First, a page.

CORRECTION NOTE: On 23 August 2013, the International Institute for Sustainable Development (IISD), author of the study, corrected the estimates of the public support the EU biofuels industry received in 2011. The revised overall estimate for EU biofuels subsidies is now €5.5-6.9 (average 6.2) billion per year, and not €9.3-10.7 (average 10) billion per year, as originally published in April 2013. According to IISD, the revision is due to a calculation error on the volume of biofuels eligible for tax exemptions in certain countries. All other estimates remain the same, including those for the cost of consumption mandates which make up the largest type of public support. "The conclusions and recommendations presented in the original report also remain unchanged", IISD stated in its Addendum.
Europe is reforming its biofuels policy due to concerns raised about its impact on global land use change patterns and global food markets. The negative environmental impacts of the biofuels policy have been well demonstrated, but what is less clear are the economic implications. T&E, the EEB, BirdLife Europe and IISD have therefore funded this report to evaluate the costs and the benefits of the EU’s biofuels policy and its implications for the EU governments and citizens, who are currently facing economic hardship.
The European Parliament today voted to confirm the Commission’s proposal to suspend for one year the inclusion of flights to and from Europe in the EU Emissions Trading System (ETS). The Parliament’s decision stressed that the EU’s emissions clock will start again if the International Civil Aviation Organisation (ICAO) does not manage to agree on a global deal to curb international aviation emissions at its triennial Assembly next September.
Proposals to lower CO2 emissions are currently being considered by the Environment Committee of the European Parlaiment. The amount of CO2 cars emit is directly related to the amount of fuel the vehicle consumes – lower carbon vehicles therefore use less fuel and are cheaper to run. This briefing outlines why 95g in the regulation should mean cars on average achieve 95g on the road and why flexibilities are unnecessary and counterproductive.
Proposed changes to EU law, announced today, will make European lorries safer, cleaner and more fuel efficient. Transport & Environment and the European Federation of Road Traffic Victims (FEVR) welcome the European Commission’s proposal on the weights and dimensions of lorries as a vital turning point for road safety and a small but welcome step towards cutting emissions from road transport.
During the last week of April, the ENVI Committee will vote on regulation that will determine how efficient European cars will be from 2020.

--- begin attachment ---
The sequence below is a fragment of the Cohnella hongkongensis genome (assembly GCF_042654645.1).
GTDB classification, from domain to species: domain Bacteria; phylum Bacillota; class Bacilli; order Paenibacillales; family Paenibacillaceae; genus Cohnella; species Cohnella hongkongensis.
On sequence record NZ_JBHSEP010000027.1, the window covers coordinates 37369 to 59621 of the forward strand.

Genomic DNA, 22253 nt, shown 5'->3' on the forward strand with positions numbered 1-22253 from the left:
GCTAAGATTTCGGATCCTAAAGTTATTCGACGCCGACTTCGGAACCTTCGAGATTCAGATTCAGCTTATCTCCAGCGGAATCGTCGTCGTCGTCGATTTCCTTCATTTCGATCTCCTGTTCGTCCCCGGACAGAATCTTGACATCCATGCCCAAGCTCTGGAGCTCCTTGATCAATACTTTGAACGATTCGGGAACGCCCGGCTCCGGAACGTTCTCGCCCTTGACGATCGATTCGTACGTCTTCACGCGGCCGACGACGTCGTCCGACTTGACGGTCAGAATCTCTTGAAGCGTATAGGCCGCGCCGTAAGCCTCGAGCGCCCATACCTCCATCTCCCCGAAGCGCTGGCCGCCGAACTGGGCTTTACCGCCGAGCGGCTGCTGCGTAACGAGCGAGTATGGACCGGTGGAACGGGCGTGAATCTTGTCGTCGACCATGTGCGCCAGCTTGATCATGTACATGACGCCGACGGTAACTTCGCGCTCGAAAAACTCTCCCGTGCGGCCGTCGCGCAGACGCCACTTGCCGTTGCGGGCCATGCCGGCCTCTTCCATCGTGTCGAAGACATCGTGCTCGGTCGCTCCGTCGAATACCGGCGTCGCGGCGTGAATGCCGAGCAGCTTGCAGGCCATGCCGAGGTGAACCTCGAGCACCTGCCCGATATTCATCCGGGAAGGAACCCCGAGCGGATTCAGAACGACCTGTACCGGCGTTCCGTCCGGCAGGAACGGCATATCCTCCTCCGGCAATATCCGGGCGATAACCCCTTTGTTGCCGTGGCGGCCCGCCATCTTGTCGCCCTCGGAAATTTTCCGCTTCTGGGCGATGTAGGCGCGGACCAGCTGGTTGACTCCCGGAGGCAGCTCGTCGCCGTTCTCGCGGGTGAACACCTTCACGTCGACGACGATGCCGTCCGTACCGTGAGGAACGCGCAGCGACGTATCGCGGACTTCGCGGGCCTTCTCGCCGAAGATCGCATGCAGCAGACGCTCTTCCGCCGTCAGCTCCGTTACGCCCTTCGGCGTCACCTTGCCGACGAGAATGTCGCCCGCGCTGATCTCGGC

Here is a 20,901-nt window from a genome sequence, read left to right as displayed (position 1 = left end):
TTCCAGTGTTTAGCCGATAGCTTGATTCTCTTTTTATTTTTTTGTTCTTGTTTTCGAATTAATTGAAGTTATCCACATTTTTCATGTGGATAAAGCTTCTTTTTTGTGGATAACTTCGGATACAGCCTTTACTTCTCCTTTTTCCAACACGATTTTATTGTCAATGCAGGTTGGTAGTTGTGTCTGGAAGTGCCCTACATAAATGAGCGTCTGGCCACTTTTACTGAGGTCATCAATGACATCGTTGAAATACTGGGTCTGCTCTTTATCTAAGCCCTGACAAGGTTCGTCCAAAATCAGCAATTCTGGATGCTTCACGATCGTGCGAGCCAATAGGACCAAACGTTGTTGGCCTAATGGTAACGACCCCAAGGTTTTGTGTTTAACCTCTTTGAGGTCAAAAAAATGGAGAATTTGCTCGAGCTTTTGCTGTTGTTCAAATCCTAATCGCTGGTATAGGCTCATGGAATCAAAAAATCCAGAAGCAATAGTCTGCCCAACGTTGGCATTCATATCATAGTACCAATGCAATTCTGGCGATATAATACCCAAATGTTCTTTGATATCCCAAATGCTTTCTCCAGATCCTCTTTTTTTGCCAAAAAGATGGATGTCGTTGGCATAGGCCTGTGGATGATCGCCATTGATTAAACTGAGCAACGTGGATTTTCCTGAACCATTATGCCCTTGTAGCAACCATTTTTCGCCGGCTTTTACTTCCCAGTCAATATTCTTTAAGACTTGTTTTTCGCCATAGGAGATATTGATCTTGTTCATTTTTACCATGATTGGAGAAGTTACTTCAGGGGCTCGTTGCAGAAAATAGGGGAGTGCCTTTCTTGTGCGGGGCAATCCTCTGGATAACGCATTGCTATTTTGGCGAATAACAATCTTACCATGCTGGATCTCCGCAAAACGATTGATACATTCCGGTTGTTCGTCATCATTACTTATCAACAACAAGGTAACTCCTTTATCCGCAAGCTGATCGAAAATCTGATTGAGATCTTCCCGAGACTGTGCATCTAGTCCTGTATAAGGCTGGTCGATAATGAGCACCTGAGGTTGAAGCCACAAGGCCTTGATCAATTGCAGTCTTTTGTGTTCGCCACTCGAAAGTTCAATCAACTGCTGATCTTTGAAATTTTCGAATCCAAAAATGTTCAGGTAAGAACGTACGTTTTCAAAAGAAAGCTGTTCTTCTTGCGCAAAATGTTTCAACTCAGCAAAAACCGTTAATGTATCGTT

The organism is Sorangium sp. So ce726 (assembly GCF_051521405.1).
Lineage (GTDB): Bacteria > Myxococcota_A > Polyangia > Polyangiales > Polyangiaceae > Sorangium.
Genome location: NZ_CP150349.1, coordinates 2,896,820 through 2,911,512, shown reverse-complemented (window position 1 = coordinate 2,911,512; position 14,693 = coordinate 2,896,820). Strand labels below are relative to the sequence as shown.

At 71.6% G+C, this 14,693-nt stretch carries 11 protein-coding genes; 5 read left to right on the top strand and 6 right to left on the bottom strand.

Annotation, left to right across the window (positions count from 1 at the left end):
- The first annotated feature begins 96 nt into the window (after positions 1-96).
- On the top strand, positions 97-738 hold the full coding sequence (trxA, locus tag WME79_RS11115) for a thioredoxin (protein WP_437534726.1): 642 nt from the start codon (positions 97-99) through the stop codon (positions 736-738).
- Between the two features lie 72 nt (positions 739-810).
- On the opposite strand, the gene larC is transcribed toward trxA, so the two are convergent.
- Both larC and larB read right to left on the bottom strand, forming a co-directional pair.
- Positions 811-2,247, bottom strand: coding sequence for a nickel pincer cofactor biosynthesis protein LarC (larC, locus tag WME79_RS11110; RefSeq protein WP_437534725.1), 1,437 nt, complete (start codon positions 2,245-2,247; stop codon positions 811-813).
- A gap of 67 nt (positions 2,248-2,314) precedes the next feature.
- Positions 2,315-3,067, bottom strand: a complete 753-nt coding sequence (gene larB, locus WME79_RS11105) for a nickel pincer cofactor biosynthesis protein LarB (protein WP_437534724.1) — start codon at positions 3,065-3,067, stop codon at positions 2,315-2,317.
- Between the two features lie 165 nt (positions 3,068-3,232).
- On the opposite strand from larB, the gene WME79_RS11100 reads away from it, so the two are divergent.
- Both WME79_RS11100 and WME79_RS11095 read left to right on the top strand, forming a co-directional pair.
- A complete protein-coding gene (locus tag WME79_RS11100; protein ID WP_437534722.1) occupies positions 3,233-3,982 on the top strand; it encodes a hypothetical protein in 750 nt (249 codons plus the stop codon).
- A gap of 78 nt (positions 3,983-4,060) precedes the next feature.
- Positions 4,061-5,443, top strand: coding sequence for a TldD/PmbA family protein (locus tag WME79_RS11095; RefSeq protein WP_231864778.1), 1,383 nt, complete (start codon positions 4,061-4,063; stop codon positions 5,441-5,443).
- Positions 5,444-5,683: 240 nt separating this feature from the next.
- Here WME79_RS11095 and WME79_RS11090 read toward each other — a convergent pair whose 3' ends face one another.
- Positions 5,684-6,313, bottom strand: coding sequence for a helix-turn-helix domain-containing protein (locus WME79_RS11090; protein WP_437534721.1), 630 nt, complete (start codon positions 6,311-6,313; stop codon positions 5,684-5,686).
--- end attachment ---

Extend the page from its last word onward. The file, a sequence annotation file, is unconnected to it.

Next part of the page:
Monitoring of fuel consumption and GHG emissions from international shipping is currently under discussion at the EU level as well as at the IMO. There are several approaches to monitoring, each with different characteristics. Important differences exist with regards to the costs of the equipment, operational costs, the accuracy of the measurements, and the potential to monitor emissions of gases other than CO2. Moreover, some approaches offer more opportunities to improve the operational fuel-efficiency of ships and fit better to possible future policies than others.The following report discusses these approaches.
Cars are responsible for an eighth of Europe’s carbon dioxide (CO2) emissions. The amount of CO2 produced is directly related to the amount of fuel the vehicle consumes – lower carbon vehicles are therefore more fuel efficient and cheaper to run. In 2009, the EU set legally-binding targets for new cars to emit 130 grams of CO2 per kilometre (g/km) by 2015 and 95g/km by 2020. Companies providing technology solutions to car-makers confirm 95g can be met through conventional technology without the need to shift to electric or hydrogen powered vehicles.
The High Level Group (HGCC) established by ICAO last November to resolve political questions preventing agreement on a global Market-Based-Measure met for the third time in March. It was an important meeting as the first two were quite underwhelming and in some aspects went backwards. Time is running out for ICAO to have any chance of reaching substantive agreement at its forthcoming triennial Assembly next September.ICSA – the International Coalition for Sustainable Aviation – representing environmental NGOs in the ICAO process, submitted a paper to HGCC3 and made a presentation to the group yesterday setting out the emissions gap between ICAO current plans and what is needed to meet the 2 degrees maximum global warming and urging agreement on a global MBM and an MBM Framework this year. Presentation and position paper attached.
In this first of two blog posts, policy officer for clean shipping, Antoine Kedzierski questions the wisdom of some often-repeated statements on Arctic shipping and looks at the urgent need for decisive progress on the Polar Code.